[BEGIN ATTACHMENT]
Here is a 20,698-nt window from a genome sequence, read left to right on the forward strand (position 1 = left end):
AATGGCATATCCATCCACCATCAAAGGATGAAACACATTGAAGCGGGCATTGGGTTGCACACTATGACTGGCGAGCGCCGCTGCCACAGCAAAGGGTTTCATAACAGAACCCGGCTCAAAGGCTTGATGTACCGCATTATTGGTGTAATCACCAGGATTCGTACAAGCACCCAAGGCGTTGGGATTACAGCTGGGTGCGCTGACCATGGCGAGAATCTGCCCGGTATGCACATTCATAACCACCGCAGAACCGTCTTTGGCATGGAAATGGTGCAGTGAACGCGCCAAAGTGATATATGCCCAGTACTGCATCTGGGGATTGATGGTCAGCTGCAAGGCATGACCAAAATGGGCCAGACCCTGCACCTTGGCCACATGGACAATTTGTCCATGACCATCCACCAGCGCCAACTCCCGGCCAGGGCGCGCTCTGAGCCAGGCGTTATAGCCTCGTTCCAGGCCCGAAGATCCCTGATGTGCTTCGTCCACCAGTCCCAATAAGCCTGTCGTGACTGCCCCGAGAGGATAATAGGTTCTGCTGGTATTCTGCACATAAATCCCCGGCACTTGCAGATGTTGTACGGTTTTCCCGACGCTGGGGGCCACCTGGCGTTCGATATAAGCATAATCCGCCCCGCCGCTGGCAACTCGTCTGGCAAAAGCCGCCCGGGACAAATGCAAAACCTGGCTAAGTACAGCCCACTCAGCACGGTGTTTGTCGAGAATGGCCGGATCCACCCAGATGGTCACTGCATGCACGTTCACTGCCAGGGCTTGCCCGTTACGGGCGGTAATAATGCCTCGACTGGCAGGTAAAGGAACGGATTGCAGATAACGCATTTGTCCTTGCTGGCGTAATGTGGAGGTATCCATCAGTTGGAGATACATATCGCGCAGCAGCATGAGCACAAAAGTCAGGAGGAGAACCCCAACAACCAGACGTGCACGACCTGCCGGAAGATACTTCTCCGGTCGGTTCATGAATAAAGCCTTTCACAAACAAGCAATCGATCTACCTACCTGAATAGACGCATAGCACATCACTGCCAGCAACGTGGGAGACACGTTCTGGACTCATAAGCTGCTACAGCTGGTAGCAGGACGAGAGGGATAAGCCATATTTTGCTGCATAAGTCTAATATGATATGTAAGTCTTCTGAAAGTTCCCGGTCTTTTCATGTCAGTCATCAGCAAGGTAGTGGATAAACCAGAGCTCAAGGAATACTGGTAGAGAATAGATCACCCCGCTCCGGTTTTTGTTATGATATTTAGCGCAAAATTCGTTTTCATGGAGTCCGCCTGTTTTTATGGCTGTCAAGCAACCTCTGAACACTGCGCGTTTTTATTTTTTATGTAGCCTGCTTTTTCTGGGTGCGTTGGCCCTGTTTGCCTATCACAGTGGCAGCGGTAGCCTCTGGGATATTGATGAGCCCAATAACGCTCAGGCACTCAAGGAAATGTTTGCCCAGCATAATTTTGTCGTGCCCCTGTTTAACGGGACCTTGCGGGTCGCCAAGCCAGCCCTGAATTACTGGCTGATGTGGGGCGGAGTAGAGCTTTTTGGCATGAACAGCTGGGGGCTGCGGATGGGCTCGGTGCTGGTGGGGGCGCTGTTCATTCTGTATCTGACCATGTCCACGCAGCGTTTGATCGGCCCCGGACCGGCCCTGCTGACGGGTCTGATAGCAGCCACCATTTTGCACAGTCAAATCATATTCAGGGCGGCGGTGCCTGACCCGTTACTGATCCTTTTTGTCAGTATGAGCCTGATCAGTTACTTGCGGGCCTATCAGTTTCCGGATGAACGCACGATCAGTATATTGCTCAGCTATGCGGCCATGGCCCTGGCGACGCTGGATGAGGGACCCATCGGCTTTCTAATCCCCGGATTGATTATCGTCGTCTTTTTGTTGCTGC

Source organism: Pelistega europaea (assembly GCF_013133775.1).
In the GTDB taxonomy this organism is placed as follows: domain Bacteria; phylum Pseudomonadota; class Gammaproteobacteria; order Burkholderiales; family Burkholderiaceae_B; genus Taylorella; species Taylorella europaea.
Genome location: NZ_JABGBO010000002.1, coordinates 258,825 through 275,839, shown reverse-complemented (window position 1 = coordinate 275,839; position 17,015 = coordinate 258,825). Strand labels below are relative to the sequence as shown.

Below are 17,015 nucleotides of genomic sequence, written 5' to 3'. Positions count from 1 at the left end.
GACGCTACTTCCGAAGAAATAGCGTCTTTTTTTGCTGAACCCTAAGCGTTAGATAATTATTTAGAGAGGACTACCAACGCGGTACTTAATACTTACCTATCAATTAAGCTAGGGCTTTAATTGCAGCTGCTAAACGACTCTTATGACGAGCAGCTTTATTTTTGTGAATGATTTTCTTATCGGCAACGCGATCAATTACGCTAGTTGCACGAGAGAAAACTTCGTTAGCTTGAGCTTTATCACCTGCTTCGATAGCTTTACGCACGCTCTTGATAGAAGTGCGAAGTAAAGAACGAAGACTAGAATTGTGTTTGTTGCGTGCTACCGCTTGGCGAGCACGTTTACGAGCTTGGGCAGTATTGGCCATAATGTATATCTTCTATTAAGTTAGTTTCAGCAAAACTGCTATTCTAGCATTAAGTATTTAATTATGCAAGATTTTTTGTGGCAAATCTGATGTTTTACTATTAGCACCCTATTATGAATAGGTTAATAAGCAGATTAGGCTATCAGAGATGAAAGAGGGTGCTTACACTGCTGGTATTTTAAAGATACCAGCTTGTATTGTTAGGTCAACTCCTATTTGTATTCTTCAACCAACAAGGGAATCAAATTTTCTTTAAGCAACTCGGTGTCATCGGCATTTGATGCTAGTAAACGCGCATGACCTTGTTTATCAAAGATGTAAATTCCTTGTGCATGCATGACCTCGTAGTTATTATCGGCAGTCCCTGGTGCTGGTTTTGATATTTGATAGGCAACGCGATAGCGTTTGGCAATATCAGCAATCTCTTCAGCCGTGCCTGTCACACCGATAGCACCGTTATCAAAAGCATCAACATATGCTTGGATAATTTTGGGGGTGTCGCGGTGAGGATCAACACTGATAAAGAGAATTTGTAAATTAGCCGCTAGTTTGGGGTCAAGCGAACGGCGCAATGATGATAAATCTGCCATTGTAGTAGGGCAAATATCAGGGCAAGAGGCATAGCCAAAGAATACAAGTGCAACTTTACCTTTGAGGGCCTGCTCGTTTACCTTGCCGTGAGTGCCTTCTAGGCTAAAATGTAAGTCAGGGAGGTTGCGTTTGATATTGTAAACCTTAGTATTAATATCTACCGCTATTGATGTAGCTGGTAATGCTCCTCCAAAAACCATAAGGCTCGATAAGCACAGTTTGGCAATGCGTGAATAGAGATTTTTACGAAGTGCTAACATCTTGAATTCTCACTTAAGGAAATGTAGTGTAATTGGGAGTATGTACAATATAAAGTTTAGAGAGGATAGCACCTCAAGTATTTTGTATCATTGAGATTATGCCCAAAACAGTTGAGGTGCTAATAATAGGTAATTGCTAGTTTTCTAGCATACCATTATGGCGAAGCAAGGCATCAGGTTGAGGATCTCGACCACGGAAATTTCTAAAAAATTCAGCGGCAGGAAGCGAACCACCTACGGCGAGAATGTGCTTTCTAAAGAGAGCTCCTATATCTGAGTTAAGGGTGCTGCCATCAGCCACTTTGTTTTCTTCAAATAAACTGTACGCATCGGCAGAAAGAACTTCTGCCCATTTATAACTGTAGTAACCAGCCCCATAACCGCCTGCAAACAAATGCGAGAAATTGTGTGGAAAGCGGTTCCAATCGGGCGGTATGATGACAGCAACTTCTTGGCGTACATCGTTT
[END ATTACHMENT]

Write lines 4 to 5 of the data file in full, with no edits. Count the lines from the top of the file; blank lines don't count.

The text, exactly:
In the GTDB taxonomy this organism is placed as follows: domain Bacteria; phylum Pseudomonadota; class Gammaproteobacteria; order Burkholderiales; family Burkholderiaceae_B; genus Taylorella; species Taylorella europaea.
Genome location: NZ_JABGBO010000002.1, coordinates 258,825 through 275,839, shown reverse-complemented (window position 1 = coordinate 275,839; position 17,015 = coordinate 258,825). Strand labels below are relative to the sequence as shown.